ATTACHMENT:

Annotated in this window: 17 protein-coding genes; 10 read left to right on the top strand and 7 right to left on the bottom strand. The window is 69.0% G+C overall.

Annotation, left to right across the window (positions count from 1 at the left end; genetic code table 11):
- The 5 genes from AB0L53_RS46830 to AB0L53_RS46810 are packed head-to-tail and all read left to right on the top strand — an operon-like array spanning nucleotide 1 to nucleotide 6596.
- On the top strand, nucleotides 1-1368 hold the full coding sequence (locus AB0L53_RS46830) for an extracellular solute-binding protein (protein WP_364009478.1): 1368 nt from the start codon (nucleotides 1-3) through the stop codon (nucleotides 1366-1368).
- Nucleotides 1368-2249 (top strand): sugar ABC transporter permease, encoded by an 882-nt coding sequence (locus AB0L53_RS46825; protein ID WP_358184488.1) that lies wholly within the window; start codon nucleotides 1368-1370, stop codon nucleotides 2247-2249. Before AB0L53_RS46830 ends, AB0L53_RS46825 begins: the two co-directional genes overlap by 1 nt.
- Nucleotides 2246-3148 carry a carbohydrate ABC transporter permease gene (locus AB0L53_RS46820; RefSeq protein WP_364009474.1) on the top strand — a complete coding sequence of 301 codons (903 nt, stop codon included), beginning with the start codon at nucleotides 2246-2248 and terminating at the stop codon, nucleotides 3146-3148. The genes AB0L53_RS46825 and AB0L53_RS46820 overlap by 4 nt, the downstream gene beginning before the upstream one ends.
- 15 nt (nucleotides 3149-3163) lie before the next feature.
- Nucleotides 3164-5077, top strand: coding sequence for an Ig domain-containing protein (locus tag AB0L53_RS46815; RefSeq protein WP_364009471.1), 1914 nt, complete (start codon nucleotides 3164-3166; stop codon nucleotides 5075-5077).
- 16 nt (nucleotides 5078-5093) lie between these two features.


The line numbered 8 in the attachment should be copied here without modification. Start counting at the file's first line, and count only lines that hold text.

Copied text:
- Nucleotides 3164-5077, top strand: coding sequence for an Ig domain-containing protein (locus tag AB0L53_RS46815; RefSeq protein WP_364009471.1), 1914 nt, complete (start codon nucleotides 3164-3166; stop codon nucleotides 5075-5077).